PS. Save the date! A Spirited Affair, our fundraiser and celebration of craft beers, wines, and spirits, is Saturday, October 3rd. Shake and shimmy at this 1940s-themed event and support a great cause (restoration of our historic buildings). For more information and tickets, please click here!

This year's Spirited Affair is Saturday, October 3!
This year’s Spirited Affair is Saturday, October 3!

Sour Ales

Hello, beer-lovers!

As part of my quest to expand my palate, I have been tackling beers beyond my usual English/Irish/Scottish-style ales. For the past little while, I’ve been sampling beers from the continent, enjoying German weisses and witbiers, but most particularly—Belgian sour ales.

Sour ales are very different from what we do at the Black Creek Historic Brewery. Down here, we cool our wort very quickly—it’s quite an endeavour to get it from kettle to cooling ship to cask as soon as possible. See, wild yeasts and bacteria naturally occur everywhere. If you’ve got a piece of fruit nearby, you probably have some wild yeasts, too! Not all yeasts are created equal: some create very odd flavours indeed. Likewise, some bacteria devour the sugar in wort and turn it into acid.

Ed running wort through the cooling ship.
Ed running wort through the cooling ship.

So generally speaking, we try to avoid those microorganisms getting into the beer. However, sour ales specifically seek them. Sour ale brewers deliberately encourage bacteria like Lactobacillus and Pediococcus and wild yeast strains like Brettanomyces to set up shop in their wort. These microbes impart a tartness and sourness to the beer that’s very different from our ales here at Black Creek. An article on NPR phrases it very well: “Sour beers are to the adult beverage world what yogurt is to dairy. It’s beer that’s been intentionally spoiled by bacteria—the good bacteria.”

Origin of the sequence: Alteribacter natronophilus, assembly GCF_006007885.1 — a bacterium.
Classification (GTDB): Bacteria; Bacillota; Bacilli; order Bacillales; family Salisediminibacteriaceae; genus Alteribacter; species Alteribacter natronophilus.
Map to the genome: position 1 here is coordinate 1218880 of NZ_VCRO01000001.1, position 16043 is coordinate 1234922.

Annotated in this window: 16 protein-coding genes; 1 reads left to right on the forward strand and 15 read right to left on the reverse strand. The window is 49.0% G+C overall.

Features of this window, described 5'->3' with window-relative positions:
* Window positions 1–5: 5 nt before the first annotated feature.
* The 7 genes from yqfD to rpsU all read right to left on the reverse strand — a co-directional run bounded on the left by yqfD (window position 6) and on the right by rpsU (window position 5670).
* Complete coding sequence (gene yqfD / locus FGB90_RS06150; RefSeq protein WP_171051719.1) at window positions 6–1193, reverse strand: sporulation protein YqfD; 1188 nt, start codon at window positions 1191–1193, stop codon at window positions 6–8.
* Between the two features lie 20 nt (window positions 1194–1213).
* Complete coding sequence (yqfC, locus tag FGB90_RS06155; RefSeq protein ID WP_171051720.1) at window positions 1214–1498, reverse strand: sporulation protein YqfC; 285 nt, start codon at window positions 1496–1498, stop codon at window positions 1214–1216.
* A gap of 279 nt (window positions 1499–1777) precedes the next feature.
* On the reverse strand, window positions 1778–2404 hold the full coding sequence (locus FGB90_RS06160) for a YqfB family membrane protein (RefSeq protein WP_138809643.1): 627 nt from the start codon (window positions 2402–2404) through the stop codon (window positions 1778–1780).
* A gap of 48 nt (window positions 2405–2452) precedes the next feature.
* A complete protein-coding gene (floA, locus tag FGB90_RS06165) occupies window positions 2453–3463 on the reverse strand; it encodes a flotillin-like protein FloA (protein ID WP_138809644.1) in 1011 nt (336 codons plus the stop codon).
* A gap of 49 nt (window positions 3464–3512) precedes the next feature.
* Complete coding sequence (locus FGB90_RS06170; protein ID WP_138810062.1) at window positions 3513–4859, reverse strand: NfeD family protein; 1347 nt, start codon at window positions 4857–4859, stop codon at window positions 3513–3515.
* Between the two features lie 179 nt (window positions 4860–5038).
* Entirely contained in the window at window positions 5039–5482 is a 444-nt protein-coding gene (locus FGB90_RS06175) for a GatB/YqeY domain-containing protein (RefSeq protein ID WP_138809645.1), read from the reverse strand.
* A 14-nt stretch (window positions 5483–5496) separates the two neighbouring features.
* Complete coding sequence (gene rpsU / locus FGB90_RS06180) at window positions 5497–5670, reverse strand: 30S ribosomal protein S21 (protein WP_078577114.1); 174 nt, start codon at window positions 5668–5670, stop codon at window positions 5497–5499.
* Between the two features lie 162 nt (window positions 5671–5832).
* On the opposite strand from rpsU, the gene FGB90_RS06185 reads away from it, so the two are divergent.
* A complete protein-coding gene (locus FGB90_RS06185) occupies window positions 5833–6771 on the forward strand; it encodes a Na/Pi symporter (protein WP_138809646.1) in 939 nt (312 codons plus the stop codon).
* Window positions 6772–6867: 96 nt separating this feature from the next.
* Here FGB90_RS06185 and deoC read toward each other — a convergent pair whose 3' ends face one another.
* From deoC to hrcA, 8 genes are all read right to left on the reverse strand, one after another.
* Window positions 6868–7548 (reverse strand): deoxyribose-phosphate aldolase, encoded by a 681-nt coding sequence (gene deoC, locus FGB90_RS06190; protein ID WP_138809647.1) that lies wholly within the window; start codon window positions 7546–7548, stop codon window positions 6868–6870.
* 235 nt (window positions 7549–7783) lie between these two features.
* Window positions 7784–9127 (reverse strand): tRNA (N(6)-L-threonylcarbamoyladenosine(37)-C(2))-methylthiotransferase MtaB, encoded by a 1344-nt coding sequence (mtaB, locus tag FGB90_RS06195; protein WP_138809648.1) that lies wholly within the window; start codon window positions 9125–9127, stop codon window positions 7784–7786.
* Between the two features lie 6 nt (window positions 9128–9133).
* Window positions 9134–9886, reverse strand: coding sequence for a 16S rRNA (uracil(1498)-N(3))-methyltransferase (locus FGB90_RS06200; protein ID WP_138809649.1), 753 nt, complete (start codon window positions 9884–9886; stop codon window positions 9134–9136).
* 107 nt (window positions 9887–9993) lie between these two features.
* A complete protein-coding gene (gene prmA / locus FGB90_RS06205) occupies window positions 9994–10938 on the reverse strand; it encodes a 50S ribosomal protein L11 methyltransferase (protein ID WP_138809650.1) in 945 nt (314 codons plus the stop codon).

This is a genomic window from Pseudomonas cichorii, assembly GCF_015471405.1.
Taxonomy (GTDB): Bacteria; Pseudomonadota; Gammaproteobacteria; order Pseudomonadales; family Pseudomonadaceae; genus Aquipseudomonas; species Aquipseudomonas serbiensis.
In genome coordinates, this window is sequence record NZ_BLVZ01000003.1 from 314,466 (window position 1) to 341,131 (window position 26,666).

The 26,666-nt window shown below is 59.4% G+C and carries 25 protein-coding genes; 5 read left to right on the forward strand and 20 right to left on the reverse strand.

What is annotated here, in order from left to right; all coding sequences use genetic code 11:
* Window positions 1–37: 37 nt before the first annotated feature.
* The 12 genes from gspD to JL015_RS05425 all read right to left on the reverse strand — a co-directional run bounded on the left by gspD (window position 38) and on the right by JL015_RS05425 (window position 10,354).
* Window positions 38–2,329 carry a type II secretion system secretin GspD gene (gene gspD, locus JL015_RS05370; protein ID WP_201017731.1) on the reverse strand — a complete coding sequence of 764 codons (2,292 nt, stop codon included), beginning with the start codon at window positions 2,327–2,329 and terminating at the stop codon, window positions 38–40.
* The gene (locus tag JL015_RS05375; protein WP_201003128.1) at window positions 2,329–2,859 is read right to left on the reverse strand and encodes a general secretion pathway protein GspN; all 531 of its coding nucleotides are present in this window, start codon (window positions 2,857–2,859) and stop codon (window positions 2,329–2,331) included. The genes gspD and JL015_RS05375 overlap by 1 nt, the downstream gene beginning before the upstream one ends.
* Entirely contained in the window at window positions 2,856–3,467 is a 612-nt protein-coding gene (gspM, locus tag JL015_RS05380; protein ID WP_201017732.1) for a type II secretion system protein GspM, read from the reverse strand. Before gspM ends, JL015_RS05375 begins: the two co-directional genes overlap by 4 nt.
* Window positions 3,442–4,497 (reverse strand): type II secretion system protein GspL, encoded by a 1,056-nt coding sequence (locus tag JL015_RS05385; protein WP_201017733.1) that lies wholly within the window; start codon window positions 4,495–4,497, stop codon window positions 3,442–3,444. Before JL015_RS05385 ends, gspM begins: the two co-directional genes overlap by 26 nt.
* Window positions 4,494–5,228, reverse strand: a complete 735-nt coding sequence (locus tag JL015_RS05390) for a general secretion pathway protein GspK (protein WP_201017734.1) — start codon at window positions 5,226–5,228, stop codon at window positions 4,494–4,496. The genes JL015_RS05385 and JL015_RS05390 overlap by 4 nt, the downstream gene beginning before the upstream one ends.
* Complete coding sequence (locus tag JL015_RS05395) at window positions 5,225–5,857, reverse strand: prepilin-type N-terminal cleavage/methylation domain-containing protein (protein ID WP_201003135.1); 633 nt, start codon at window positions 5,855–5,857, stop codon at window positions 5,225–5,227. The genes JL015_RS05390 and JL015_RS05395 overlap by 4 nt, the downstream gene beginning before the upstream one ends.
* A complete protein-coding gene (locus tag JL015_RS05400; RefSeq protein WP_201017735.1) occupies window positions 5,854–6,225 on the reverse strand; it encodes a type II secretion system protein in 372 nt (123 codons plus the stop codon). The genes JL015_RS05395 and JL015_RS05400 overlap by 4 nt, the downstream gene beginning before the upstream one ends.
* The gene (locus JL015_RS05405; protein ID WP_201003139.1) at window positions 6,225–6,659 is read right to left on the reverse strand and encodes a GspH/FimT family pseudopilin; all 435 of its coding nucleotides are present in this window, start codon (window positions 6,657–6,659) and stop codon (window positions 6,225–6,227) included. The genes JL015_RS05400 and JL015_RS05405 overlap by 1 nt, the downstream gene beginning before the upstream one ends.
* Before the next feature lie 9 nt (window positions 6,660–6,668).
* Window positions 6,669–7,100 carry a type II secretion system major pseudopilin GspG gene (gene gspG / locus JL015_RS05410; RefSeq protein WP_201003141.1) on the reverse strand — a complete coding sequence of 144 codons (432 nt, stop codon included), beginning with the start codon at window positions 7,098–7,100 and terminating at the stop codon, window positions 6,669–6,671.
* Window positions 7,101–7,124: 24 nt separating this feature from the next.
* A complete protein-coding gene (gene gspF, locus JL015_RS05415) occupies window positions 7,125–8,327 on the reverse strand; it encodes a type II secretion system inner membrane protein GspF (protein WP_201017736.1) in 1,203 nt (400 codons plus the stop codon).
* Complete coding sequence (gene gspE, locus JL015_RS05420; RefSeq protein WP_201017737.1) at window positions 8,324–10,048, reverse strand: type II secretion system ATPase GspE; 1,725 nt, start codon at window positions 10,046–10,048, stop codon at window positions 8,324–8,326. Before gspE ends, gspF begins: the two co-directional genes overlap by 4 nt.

Some of the most common varieties are lambics, gueuzes, and Flanders red ales. Lambics are a variety of spontaneously fermented Belgian ale. When cooling, the wort is exposed to open air overnight. Unlike our “crash cooling,” this allows those sourness-producing bacteria to help ferment the beer. Gueuzes are blends of various older and younger lambics, while Flanders red ales are an ale often inoculated with the Lactobacillus bacteria, and left to mature in oak casks.

My Untappd has been getting some exercise. Rodenbach is one of the oldest sour ale breweries - it was founded in 1821!
My Untappd has been getting some exercise. Rodenbach is one of the oldest sour ale breweries – it was founded in 1821!

So what do these beers taste like? They remind me very much of red wine. It’s a fruit-like tartness—I’ve gotten a lot of cherry and raspberry. The level of hop bitterness is noticeably low: practically absent in some places. Certainly not an unpleasant taste, just a very unusual one, particularly for someone so used to our historic ales!